Meet the Boston Metal Team: Wenwu Shi
The mission to tackle 10% of the world’s carbon emissions takes a passionate, multi-disciplinary team. We sat down with one of our dedicated trailblazers – senior refractory engineer, Wenwu Shi – so you can get to know him better and learn what excites him most about working at Boston Metal.
Wenwu Shi joined Boston Metal after working for an industrial materials manufacturing company for eight years. At Boston Metal, Wenwu is a refractories specialist and helps build our molten oxide electrolysis cells. Working with temperatures as high as 1,750 degrees Celsius, his primary responsibility is to design cells that are safe, thermally balanced, and not prone to overheating.
Like many engineers, Wenwu realized he enjoyed building things early on. A native of China, Wenwu moved to the U.S. to earn his Master of Science degree and PhD in metallurgical engineering at the University of Alabama. While there, he developed a passion for football and the sense of community that comes along with it. Although he lives in the Boston area now, Wenwu remains a loyal Steelers fan from the eight years he spent in Pittsburgh. Outside of watching football, Wenwu likes to spend time outdoors running, biking, hiking, and enjoying nature.
An incredible asset to our engineering team, Wenwu is playing a vital role in the commercialization of our groundbreaking steel decarbonization technology.
What first made you interested in Boston Metal?
I was working in the steel industry for a long time and wanted a fresh experience and perspective. People have been using the same steelmaking process for years. I thought Boston Metal was doing something revolutionary. If successful, we can reshape an entire industry. That was very appealing to me.
What do you like most about your current role and the impact you have?
Traditional steelmaking is very energy intensive and produces about 10 percent of the world’s carbon emissions. I connected with Boston Metal’s environmentally friendly mission. It’s one that I hadn’t encountered in my previous work in the metals industry. I feel like I have a greater purpose working at Boston Metal.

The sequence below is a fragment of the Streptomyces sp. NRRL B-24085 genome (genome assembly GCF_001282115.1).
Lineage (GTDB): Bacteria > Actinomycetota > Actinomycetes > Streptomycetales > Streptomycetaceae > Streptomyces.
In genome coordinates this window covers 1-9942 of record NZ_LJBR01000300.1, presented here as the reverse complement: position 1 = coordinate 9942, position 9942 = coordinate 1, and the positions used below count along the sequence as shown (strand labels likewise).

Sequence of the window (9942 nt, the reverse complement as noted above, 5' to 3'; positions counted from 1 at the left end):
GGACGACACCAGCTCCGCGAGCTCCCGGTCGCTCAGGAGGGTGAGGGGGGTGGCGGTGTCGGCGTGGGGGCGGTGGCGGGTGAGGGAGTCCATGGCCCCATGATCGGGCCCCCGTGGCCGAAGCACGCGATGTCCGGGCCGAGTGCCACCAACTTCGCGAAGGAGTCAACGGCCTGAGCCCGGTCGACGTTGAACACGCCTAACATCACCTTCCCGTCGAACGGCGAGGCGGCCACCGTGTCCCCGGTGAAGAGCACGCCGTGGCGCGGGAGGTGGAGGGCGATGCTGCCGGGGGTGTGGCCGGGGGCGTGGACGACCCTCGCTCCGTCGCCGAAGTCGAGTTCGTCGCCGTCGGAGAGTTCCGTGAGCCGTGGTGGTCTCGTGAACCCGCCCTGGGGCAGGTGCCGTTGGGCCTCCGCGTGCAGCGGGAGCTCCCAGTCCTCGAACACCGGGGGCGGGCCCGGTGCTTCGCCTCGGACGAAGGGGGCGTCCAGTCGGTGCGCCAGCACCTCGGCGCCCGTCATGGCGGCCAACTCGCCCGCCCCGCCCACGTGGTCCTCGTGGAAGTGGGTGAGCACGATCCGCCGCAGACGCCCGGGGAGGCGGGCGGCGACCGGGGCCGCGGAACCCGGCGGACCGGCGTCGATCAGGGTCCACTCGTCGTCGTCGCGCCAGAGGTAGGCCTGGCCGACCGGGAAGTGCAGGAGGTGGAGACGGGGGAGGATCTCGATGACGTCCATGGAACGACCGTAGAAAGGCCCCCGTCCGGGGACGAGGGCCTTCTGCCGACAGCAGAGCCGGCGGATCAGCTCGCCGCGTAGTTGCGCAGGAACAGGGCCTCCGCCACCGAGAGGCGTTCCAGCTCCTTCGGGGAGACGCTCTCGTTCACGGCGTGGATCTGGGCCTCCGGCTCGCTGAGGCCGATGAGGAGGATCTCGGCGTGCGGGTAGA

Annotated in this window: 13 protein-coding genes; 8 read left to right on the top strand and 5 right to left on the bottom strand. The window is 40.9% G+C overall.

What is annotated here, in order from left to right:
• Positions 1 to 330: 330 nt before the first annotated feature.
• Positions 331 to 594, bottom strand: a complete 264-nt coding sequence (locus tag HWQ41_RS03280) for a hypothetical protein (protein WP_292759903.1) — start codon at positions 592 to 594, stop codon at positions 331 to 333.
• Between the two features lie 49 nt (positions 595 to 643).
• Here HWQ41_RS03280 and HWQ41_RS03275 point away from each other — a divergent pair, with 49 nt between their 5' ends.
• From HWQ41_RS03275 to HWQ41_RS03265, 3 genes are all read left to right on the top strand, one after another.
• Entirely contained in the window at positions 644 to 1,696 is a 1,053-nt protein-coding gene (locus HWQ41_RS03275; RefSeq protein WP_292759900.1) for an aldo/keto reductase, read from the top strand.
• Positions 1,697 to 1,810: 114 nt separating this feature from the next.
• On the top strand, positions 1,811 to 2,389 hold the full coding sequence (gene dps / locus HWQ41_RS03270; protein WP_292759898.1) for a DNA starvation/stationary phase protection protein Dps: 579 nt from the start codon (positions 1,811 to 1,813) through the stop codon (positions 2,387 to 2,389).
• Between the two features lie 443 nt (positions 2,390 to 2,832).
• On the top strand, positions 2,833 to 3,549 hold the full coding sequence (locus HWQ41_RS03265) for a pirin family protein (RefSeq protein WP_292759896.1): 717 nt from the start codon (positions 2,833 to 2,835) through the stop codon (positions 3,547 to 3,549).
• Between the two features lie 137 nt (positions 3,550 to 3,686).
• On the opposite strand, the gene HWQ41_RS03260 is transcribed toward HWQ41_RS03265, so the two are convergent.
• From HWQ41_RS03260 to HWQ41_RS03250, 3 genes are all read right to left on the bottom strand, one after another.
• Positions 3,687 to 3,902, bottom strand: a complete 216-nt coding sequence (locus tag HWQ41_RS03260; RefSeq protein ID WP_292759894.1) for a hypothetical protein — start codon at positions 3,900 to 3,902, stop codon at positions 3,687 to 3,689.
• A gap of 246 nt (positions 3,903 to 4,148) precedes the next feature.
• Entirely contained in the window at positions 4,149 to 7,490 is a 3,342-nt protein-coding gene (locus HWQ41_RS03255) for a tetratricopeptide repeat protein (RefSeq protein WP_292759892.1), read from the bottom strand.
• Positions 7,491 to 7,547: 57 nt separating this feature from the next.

What’s the most unique part about working at Boston Metal?
It is very rewarding and interesting to work in the new field of green steel. Earlier in my career, I was used to looking at how others approached various solutions. We are coming up with our own solution in ways that have never been tried before, and that offers a level of creativity and excitement that I really enjoy.
What’s the most challenging part about your work at Boston Metal?
Even though it’s incredibly rewarding, working on an unprecedented technology can be difficult. There are a lot of new challenges and ideas to explore, and we have to prove or disprove all of them, which is very time consuming. We make many decisions that we assume are the right ones, but because of the nature of the work, it’s difficult to know for certain until later on in the process. We’re also dealing with a high temperature system, and that requires a lot of focus and attention.
What’s the biggest lesson you learned in your career so far?
I learned that it can be very helpful to seek perspectives from people in different industries. Other industries face separate challenges, but those issues can translate to your own work. Being open minded and taking an interdisciplinary approach helps build problem solving skills. For example, we can visualize the flow patterns of molten metal and electrolyte in a low temperature system, such as in a fish tank.
Wenwu finished strong at the half-day Rachel Carson Trail Challenge, an 18-mile, sunrise to sunset endurance hike near Pittsburgh